A single nucleotide difference within DNA can cause a single change in the amino acid sequence of a protein. Because protein structures are the result of their amino acid sequences, some changes can dramatically change the properties of a protein by destabilizing the structure or changing the surface of the protein in a way that changes its interaction with other proteins and molecules. For example, sickle-cell anemia is a human genetic disease that results from a single base difference within the coding region for the β-globin section of hemoglobin, causing a single amino acid change that changes hemoglobin's physical properties. Sickle-cell versions of hemoglobin stick to themselves, stacking to form fibers that distort the shape of red blood cells carrying the protein. These sickle-shaped cells no longer flow smoothly through blood vessels, having a tendency to clog or degrade, causing the medical problems associated with this disease.
Some genes are transcribed into RNA but are not translated into protein products - these are called non-coding RNA molecules. In some cases, these products fold into structures which are involved in critical cell functions (eg. ribosomal RNA and transfer RNA). RNA can also have regulatory effect through hybridization interactions with other RNA molecules (eg. microRNA).
Nature versus nurture
Siamese cats have a temperature-sensitive mutation in pigment production. Although genes contain all the information an organism uses to function, the environment plays an important role in determining the ultimate phenotype—a dichotomy often referred to as "nature vs. nurture." The phenotype of an organism depends on the interaction of genetics with the environment or GxE. This is said to be a fifty percent contribution from genetics and fifty percent from the environment. One example of this is the case of temperature-sensitive mutations. Often, a single amino acid change within the sequence of a protein does not change its behavior and interactions with other molecules, but it does destabilize the structure. In a high temperature environment, where molecules are moving more quickly and hitting each other, this results in the protein losing its structure and failing to function. In a low temperature environment, however, the protein's structure is stable and functions normally. This type of mutation is visible in the coat coloration of Siamese cats, where a mutation in an enzyme responsible for pigment production causes it to destabilize and lose function at high temperatures. The protein remains functional in areas of skin that are colder—legs, ears, tail, and face—and so the cat has dark fur at its extremities.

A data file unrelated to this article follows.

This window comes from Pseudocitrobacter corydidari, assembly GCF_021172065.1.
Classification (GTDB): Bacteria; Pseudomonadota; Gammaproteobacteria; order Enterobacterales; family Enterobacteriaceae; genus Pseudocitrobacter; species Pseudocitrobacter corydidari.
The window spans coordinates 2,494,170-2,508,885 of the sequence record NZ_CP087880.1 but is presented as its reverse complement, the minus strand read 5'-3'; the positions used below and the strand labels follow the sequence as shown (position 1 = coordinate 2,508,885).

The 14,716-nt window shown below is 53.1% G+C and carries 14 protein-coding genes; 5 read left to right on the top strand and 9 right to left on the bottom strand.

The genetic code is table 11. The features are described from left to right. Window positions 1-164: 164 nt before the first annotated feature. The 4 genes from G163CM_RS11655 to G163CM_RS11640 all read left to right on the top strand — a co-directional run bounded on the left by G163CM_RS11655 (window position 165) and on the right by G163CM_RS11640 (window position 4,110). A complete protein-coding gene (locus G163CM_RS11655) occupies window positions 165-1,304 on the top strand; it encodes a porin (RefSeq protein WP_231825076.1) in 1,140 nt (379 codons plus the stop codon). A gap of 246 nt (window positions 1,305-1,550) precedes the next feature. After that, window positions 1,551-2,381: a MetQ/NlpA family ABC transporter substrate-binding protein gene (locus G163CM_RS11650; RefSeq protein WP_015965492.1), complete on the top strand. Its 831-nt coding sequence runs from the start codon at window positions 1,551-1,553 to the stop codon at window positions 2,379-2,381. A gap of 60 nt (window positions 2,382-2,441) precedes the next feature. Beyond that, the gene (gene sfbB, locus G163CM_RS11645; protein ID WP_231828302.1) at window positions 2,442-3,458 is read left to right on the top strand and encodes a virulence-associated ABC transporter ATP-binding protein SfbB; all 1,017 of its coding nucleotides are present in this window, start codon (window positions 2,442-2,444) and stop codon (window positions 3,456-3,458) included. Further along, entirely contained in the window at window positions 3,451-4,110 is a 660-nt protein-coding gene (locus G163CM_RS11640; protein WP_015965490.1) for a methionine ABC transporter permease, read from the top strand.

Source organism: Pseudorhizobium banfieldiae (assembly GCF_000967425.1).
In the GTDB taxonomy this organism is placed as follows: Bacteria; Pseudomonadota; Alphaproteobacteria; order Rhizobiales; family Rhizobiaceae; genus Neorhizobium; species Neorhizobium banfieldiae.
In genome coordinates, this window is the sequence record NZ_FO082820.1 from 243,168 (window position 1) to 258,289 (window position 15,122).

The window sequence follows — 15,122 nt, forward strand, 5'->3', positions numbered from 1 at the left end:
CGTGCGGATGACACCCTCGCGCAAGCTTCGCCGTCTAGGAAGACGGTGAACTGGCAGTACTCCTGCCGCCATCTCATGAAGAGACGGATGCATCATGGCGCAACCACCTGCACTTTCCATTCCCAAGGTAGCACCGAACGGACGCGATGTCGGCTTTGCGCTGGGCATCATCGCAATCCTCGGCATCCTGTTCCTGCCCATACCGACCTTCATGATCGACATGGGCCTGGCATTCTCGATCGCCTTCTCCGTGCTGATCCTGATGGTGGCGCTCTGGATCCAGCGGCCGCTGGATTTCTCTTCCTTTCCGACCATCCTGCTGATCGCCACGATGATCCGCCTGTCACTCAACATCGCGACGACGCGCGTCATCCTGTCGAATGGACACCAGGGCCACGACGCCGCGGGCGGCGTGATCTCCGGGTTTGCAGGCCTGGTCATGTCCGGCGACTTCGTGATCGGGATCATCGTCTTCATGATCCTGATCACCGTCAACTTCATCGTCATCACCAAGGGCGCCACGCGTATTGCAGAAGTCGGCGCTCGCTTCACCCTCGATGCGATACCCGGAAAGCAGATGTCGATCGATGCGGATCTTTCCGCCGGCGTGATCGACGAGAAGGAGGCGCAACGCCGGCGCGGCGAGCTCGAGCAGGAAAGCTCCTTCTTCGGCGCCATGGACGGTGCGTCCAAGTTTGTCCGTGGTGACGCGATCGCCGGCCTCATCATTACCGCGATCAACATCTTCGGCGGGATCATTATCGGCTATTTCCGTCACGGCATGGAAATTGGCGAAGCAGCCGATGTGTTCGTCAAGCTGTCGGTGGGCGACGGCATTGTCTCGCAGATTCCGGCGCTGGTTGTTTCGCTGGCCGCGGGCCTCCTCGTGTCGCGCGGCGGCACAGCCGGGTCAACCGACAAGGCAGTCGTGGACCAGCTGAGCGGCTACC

Environment also plays a dramatic role in effects of the human genetic disease phenylketonuria. The mutation that causes phenylketonuria disrupts the ability of the body to break down the amino acid phenylalanine, causing a toxic build-up of an intermediate molecule that, in turn, causes severe symptoms of progressive mental retardation and seizures. If someone with the phenylketonuria mutation follows a strict diet that avoids this amino acid, however, they remain normal and healthy.